Make waves: The beauty of charting your own course
Law school teaches students to think like lawyers. But no textbook teaches lawyers to think like entrepreneurs. Lack of exposure to business fundamentals on the “front-end” leads to top-performing lawyers being “stuck” later in life. We’ve all known the boundlessly ambitious and clever peer with so much to offer who gets lost in a firm’s sea of suits.

Setting off without existing frameworks or crews isn’t for everyone. But the traditional professional development ladder doesn’t account for opportunities outside of lawyer as employee, journeying up to partner. Likewise, the courage and vision to be “lawyer as entrepreneur” isn’t enough for a firm to be successful. The most astute legal eagles may not be equipped with necessary business knowledge. There are no mandatory business courses. Legal societies provide mentors but lack simple business guidance.
The greater the risk, the greater the reward.
Mississauga, Ontario-based Employment Lawyer Gary Bennett discussed the joys of charting a course with Dominate Law’s Naren Arulrajah. A “lawyer in training” since age 9, Bennett founded GAB Law Firm and House of Law, a business center that provides mentorship in areas traditionally ignored by universities and industry organizations. Bennett likens his career “voyage” to taking a yacht versus a cruise liner. The joys of navigating the craft are many:
  • “Own” your time.
  • Don’t let target bill-able hours dictate your schedule.
  • Set and adjust hourly rates.
  • Case and client selection is purpose-driven, not profit-driven.
  • Maintain fulfilling personal relationships. Build meaningful client relationships.
Visit the “Podcast Show” tab to hear more from Gary and get inspired to explore all the possibilities!
Nurture a few amazing relationships; toast to a long, happy life!
An unprecedented longitudinal study designed to unlock the keys to lifelong health and happiness turned 80 years old this year. The Harvard Study of Adult Development found the greatest predictor of long-term happiness wasn’t money, fame, or even the number of individuals in study subjects’ circles; it was close relationships. Sense of community appears to protect against mental and physical decline. In fact, subjects’ level of satisfaction in relationships at age 50 was a better predictor of physical health than cholesterol levels!

The study resonated with Civil Rights and Employment Lawyer Jim DeSimone. The founder of V. James DeSimone Law in Los Angeles spoke with Dominate Law’s Naren Arulrajah about the power of passion and purpose. The lessons learned over his 33-year career revolved around relationships, and not only those that are more personal in nature but also with other attorneys, peers, staff, and clients:
  • Surround yourself with people who bring as much if not more to the table than you do.
  • Associate with those who have a shared passion and a willingness to work hard, but also value the importance of work-life balance.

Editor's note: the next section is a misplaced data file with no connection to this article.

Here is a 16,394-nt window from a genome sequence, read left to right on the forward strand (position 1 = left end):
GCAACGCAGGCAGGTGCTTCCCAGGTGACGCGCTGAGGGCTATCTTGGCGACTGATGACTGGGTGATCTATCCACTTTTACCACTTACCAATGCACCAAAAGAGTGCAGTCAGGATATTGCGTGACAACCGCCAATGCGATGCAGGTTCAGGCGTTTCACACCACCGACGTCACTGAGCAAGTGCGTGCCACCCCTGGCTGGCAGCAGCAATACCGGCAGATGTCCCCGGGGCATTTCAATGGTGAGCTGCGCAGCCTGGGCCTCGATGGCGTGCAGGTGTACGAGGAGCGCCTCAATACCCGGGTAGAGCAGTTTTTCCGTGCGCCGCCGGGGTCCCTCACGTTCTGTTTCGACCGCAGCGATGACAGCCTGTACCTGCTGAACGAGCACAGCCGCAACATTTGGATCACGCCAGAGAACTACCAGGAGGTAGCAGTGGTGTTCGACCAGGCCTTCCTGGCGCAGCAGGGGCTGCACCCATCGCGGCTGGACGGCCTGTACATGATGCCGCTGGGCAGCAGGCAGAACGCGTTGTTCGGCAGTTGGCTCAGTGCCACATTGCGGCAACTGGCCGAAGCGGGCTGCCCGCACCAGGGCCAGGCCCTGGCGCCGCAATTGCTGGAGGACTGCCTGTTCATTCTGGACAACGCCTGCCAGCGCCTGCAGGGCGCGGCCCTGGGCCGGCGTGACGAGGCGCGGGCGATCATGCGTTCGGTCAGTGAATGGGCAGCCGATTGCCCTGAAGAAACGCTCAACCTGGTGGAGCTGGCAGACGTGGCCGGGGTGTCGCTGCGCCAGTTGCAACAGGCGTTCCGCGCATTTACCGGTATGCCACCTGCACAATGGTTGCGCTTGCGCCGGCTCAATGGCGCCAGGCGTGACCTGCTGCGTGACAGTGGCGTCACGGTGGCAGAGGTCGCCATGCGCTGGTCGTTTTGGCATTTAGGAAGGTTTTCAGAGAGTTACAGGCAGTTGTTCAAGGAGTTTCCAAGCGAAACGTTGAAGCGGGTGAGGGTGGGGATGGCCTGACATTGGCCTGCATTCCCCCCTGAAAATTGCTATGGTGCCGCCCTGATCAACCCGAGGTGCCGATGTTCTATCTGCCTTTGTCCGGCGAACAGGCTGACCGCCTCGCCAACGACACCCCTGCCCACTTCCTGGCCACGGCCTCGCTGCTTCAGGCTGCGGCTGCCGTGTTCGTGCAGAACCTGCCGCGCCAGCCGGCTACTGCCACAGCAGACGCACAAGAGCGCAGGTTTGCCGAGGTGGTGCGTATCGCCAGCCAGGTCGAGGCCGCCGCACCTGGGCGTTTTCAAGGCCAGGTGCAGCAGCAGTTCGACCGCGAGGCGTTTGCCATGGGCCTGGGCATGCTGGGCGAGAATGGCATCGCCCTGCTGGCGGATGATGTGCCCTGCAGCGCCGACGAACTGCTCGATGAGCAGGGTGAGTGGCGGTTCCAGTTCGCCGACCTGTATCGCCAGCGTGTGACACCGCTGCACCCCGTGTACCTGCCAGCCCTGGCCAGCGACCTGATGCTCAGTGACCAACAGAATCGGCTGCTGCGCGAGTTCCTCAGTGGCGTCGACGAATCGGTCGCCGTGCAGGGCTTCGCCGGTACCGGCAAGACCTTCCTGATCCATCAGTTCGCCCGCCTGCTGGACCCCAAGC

• Go to seminars. Hone skills. Make time to help peers.
  • Hire for more than technical skills; talent must “play nice with others.”
  • All it takes is one person to suck the life out of an office. Let go of dead weight.
  • All team members must authentically serve their “fans”: the clients.
  • If you aren’t staying true to your passion at work, volunteer!
Don’t be resigned to do something you don’t want to do. Know opportunities often present themselves in the most unlikely of places. Seize more of Jim’s knowledge. Listen to the full episode on the “Podcast Shows” page.
Are these 4-plus mistakes holding you and your practice back?
“Outsiders” don’t realize the law is as much, if not more so, a skills-based pursuit as it is an intellectual- or educational-based pursuit. While it may seem counterintuitive, wipe the slate clean of the thinking law school encouraged or rewarded, which may actually be holding you and your practice back from realizing full potential.

Civil Rights Attorney Larry Organ shared what he learned through trial and error over a 20-year career, with Dominate Law’s Naren Arulrajah. The destructive effects of bias are something Organ and his team at the Bay Area California Civil Rights Group deal with on a day-to-day basis. We all have inherent biases, shaped by factors like our respective cultural heritage. It’s what we do with that bias that makes a difference. Is the bias acted upon? Or is it overcome to achieve a better self?

You may be stuck with preconceived notions about the business of law. These prejudices can hinder your productivity, work culture, and ultimately profit. Organ pulled back the curtain on a few of the “Do’s” and “Don’ts” behind running a successful firm:
  • Do create an “investment opportunity” for others, and an organization associates will be inspired to own.
  • Don’t fail to learn from others.
  • Do have mentors in both the legal and business worlds.
  • Don’t assume you “know everything” because of your business law and corporate Courses.
  • Do realize the above courses prepare you for how the law affects business, but not for owning a legal business.
  • Don’t skimp on training. Better employees are created. Plus, employees that feel cared for stick around.
  • Do motivate talented employees around a bigger purpose.
  • Don’t lose your humility.
Larry welcomes your questions. To learn (and hear!) more, visit the “Podcast Show” tab at
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